KEARNEY — Joan Wells performs trick roping, something she compares to an art, similar to juggling.
“It takes a lot of practice to develop the tricks,” she said from her home in Lincoln. “Some take weeks, some take months and some take years to develop. It’s something that you just need to practice — and pick up from other ropers. You’re always learning something new.”
Wells should know.
She began taking lessons in the early 1960s. In 1979 she won the Will Rogers Trick Roping Contest taking the title of Women’s World Champion Trick Roper. A decade later she was inducted into the National Cowgirl Hall of Fame in Fort Worth, Texas.
Wells will show off her skills during a presentation called “The History of Trick Roping and the Wild West Show” at 2:30 p.m. Sunday at The Archway as part of the Soda Fountain Sundae series. Admission to the event is free.
Following the performance, the audience is invited to stay for root beer floats from The Archway’s vintage soda fountain.
Nebraska played an important part of the history of trick roping.
Buffalo Bill Cody wanted a trick roper in his Wild West Show. He brought a Mexican cowboy, Vincente Oropeza, to the United States to perform.
“Buffalo Bill went to Europe,” said Wells. “They did a trail run in Columbus, Neb., in 1892 and 1893. He opened his first show in Omaha and then went on east.”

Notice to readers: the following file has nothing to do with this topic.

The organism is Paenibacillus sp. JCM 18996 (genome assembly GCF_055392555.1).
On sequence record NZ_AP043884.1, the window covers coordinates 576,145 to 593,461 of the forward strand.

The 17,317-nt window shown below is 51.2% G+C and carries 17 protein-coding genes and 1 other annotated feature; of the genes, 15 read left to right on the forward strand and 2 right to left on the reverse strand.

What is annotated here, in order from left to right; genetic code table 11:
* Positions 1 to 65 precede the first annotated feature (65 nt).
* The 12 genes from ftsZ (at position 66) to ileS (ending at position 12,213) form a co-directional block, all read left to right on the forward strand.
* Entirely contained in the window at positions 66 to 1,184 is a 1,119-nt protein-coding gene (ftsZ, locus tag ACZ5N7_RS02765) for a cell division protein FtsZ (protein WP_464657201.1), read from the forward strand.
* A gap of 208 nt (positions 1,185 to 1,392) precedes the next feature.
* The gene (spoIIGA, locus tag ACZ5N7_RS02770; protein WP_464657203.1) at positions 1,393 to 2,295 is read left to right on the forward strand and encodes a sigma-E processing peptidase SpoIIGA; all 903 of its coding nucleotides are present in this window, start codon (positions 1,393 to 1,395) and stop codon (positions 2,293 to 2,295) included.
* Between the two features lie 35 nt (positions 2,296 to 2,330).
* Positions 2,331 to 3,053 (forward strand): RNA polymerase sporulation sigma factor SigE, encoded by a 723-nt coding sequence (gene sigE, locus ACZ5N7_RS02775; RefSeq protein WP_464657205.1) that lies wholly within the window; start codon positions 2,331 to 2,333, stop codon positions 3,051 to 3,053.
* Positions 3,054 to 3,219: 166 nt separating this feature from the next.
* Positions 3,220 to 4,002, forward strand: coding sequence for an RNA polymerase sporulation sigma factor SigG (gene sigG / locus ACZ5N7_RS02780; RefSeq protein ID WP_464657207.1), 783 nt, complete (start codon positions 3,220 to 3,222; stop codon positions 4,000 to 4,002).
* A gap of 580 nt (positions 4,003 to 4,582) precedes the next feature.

Cowboys in the United States developed their own style of trick roping. In the past century, interest in the art has waned.
“Here in the United States the Will Roger’s style of roping, it’s becoming a lost art,” Wells said. “There are a few ropers down in Texas. My student will probably be the next world champion trick roper. He’s an attorney in Fort Worth.”
The ropes are custom made.
“It’s an art. Nobody really makes the ropes anymore,” Wells said. “It’s no longer made. I still use an original rope.”
In her demonstration, Wells performs about 80 tricks such as butterfly combinations, double tricks, the Big Loop, Ocean Wave and Texas Skip.
While performing at the Will Rogers Memorial in Claremore, Okla., Jim Rogers, the youngest son of Will Rogers, told Wells that she roped like his father.
“You’ve got to be physically fit, coordinated and have some strength in your arms and shoulders,” Wells said of the attributes needed to excel in the world of trick roping. “I was a physical education major at Kearney State College. I got to know a lot of the ranch kids and did a few college rodeos. I went PRCA(Professional Rodeo Cowboys Association) in 1980s.”
Trick roping takes the same kind of training that athletes require.
“Before I won the Women’s Texas Skip Endurance Contest in Claremore, Okla., I went to the woman’s athletic director at the university. She was a trainer. I asked if I should put weights on my ankles. She said, no, I should just do what I normally do and add a little more each time I practiced.”
At the competition, the men bragged about doing 100 skip routines.
“I trained and did 165 at the YWCA,” Wells said. “In the contest I did 183.”